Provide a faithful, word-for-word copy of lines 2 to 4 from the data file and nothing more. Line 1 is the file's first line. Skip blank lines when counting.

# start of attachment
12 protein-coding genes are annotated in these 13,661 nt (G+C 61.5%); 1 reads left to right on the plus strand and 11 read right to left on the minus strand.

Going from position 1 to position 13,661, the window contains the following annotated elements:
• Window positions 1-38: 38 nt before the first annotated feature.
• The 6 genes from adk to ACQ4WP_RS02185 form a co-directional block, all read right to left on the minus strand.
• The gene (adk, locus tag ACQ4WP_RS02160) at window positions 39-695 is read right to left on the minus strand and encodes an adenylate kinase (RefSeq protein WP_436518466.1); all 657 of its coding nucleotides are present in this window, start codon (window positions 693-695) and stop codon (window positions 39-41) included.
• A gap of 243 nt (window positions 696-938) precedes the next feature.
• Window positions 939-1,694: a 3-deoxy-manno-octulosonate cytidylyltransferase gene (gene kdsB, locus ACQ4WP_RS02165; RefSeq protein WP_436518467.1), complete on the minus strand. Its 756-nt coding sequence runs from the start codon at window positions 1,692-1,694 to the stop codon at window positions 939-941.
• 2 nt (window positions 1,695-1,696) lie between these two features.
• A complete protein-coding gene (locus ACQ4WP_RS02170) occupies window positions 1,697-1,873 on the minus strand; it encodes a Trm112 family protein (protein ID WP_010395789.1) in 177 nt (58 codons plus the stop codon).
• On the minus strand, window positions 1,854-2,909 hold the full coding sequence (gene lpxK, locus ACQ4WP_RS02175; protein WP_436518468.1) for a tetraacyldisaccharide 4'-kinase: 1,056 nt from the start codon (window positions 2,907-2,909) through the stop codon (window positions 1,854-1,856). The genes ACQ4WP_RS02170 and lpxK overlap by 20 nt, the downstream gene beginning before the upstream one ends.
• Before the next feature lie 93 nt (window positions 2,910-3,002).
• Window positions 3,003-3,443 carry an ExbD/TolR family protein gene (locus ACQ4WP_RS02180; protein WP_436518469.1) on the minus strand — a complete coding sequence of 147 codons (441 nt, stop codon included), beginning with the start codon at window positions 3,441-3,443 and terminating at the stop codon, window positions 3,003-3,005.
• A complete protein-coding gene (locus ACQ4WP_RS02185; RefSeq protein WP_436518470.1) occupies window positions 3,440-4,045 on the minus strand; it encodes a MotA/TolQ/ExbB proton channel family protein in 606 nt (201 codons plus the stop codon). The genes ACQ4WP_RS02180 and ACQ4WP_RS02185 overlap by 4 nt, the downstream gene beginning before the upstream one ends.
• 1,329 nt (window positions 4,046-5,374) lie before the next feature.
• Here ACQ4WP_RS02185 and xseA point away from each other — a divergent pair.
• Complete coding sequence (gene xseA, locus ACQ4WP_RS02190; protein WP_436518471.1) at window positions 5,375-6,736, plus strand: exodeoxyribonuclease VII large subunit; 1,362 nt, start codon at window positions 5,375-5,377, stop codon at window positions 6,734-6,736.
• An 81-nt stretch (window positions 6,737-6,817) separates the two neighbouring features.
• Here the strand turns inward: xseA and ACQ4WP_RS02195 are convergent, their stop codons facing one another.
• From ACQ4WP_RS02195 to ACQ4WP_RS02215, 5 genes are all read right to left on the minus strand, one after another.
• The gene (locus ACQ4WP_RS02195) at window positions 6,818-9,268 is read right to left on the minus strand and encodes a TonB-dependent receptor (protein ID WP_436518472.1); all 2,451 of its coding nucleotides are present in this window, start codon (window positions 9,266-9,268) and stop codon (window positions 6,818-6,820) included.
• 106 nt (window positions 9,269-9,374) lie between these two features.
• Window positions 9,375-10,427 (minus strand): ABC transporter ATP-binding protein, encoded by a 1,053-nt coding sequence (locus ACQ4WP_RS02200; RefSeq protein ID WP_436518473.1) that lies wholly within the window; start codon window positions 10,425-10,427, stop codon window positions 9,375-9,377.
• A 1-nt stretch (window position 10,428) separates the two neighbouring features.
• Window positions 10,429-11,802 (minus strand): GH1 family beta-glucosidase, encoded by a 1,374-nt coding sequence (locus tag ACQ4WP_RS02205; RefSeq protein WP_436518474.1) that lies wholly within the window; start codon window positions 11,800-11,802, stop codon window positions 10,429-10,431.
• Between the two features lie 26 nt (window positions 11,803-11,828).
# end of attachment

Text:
Going from position 1 to position 13,661, the window contains the following annotated elements:
• Window positions 1-38: 38 nt before the first annotated feature.
• The 6 genes from adk to ACQ4WP_RS02185 form a co-directional block, all read right to left on the minus strand.